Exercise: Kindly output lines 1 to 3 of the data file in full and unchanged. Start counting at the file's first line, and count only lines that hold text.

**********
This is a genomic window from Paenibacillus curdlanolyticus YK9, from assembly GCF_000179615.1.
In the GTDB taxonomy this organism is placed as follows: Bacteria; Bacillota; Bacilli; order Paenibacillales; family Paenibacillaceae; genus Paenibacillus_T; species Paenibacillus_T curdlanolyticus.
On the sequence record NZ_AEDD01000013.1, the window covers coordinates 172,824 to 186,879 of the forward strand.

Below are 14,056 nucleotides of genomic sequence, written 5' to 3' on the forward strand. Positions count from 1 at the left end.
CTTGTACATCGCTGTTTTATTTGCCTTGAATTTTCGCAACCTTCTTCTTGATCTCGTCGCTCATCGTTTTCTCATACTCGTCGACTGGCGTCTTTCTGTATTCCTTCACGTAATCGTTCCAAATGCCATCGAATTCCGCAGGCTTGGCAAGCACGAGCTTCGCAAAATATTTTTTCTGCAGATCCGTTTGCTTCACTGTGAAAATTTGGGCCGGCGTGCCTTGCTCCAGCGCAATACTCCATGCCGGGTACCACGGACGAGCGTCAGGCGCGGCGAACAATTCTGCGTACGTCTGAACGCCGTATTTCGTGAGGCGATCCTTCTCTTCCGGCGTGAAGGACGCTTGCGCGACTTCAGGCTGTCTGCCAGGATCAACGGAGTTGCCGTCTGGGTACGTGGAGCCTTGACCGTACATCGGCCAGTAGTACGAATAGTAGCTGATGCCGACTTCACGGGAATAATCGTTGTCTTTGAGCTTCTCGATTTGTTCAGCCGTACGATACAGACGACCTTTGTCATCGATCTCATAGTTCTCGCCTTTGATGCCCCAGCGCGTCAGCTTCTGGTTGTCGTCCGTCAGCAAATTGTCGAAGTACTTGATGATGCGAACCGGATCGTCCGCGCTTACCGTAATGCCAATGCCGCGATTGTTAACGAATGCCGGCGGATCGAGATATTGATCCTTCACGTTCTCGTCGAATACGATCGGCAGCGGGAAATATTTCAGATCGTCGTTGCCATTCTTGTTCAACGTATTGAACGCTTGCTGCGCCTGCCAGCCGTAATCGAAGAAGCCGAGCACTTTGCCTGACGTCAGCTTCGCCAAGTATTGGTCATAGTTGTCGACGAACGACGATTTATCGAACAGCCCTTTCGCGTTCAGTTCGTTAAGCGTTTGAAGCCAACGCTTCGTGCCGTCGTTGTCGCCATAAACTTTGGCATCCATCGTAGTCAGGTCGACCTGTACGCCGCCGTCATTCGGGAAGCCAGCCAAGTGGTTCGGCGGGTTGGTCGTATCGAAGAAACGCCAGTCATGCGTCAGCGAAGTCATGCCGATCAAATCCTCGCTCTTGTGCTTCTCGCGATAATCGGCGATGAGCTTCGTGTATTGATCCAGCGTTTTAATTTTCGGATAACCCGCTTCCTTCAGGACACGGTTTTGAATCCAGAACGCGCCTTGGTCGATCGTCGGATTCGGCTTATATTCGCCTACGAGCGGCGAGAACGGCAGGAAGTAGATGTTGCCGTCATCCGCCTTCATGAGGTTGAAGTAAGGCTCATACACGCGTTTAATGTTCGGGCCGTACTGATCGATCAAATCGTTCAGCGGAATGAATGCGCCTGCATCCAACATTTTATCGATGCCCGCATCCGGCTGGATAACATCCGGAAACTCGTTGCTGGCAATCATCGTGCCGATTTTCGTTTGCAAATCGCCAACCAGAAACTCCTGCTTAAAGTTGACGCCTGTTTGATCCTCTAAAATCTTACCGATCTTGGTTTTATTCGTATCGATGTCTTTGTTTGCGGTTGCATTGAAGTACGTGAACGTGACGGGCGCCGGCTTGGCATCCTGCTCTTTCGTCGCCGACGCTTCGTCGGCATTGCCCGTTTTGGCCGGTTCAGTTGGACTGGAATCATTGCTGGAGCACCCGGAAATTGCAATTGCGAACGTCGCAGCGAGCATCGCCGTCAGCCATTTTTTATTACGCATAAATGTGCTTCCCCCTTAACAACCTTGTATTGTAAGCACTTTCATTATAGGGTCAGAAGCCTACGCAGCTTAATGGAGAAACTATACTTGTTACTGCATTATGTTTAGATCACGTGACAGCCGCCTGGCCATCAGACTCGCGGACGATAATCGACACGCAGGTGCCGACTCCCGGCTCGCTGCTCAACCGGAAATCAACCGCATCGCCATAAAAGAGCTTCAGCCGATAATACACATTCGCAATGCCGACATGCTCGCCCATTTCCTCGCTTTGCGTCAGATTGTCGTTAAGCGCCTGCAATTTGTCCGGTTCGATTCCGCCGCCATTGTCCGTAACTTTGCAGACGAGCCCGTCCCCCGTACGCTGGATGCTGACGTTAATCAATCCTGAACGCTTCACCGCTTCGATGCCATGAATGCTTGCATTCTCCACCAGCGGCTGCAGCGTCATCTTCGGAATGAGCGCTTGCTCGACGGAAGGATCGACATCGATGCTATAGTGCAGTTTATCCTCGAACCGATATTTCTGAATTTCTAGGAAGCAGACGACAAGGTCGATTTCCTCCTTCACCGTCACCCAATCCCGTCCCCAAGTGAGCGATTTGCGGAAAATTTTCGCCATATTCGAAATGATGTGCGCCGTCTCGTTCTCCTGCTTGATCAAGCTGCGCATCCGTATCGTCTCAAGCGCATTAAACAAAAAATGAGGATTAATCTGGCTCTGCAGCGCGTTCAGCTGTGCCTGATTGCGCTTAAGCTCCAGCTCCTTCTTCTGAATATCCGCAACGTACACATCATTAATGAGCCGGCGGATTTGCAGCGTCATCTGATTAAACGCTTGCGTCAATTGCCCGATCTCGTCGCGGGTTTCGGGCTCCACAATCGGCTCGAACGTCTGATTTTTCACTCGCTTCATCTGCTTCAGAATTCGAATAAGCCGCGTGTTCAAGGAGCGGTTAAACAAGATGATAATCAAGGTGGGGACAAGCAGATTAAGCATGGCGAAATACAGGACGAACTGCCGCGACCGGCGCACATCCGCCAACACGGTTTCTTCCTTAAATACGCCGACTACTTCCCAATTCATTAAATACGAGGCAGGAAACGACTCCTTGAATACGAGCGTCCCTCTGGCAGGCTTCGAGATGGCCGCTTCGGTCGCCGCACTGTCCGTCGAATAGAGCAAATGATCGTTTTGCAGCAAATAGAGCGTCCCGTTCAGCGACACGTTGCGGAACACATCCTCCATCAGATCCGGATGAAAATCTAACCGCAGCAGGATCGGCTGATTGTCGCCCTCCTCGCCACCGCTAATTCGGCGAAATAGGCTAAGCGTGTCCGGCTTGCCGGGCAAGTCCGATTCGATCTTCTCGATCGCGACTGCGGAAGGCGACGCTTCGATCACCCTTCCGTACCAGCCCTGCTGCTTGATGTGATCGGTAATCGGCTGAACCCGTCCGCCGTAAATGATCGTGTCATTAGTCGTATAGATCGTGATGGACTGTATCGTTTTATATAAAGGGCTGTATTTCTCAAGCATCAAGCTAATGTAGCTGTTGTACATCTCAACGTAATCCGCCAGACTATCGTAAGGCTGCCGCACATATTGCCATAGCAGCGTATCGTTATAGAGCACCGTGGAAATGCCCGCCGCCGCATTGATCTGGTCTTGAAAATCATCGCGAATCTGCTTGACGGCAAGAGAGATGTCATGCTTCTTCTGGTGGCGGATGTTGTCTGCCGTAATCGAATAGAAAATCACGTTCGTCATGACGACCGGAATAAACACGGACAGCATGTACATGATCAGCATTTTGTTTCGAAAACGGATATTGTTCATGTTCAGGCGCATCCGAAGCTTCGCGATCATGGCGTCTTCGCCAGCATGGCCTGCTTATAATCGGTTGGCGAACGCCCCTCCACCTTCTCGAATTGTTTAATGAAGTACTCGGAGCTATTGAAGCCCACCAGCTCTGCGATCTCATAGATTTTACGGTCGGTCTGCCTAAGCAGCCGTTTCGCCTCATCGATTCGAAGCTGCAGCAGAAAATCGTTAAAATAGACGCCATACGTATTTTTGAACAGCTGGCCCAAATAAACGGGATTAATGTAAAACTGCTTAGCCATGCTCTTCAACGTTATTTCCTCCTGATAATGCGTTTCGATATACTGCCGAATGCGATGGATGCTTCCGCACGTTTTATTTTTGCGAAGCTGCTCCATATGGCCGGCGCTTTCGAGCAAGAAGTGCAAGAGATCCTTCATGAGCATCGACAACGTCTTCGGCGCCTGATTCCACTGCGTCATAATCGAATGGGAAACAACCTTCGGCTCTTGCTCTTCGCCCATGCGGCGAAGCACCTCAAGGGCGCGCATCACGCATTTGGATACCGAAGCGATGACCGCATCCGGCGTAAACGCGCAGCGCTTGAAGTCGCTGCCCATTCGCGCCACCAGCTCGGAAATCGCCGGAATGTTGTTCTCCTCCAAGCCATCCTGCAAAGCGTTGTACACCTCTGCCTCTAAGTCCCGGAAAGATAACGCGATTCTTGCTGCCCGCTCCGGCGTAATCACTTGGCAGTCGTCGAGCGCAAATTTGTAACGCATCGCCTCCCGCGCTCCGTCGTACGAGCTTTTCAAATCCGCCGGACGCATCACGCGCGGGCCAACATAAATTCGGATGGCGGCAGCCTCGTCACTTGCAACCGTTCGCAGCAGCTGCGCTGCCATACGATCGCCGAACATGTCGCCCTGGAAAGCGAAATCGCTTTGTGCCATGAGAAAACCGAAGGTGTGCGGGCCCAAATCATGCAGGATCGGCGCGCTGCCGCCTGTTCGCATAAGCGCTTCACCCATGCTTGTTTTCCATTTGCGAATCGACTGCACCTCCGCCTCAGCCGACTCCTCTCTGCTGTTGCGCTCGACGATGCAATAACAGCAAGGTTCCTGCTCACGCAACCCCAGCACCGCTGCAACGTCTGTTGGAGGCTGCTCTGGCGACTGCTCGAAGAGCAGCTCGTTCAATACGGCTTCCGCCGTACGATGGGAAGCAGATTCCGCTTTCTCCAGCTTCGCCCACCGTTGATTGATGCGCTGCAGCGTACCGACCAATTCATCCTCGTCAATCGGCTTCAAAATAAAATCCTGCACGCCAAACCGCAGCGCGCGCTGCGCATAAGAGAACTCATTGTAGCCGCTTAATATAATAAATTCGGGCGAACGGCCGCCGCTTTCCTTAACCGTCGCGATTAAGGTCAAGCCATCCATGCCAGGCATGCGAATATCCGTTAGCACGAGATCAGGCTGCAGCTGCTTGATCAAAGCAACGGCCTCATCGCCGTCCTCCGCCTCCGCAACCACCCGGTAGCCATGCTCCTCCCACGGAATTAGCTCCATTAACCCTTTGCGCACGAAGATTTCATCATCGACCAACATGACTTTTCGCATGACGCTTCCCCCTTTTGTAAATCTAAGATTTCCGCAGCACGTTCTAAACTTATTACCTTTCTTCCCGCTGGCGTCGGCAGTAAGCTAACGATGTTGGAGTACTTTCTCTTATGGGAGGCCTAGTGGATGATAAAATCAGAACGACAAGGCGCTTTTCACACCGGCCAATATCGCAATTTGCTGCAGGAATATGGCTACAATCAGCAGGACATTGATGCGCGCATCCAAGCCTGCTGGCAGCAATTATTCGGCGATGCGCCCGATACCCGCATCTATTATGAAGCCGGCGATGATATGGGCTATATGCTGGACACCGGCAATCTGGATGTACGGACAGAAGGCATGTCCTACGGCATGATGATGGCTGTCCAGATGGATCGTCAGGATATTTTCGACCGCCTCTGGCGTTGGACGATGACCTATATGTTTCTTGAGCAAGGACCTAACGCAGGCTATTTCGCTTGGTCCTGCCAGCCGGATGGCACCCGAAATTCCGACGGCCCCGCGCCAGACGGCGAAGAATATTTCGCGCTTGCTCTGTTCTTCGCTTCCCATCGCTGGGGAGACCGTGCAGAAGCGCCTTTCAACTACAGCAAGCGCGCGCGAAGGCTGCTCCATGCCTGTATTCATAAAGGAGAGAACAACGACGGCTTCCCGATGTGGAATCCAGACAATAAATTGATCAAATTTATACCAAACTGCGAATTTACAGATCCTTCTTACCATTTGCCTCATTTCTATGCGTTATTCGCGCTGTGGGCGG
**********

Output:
This is a genomic window from Paenibacillus curdlanolyticus YK9, from assembly GCF_000179615.1.
In the GTDB taxonomy this organism is placed as follows: Bacteria; Bacillota; Bacilli; order Paenibacillales; family Paenibacillaceae; genus Paenibacillus_T; species Paenibacillus_T curdlanolyticus.
On the sequence record NZ_AEDD01000013.1, the window covers coordinates 172,824 to 186,879 of the forward strand.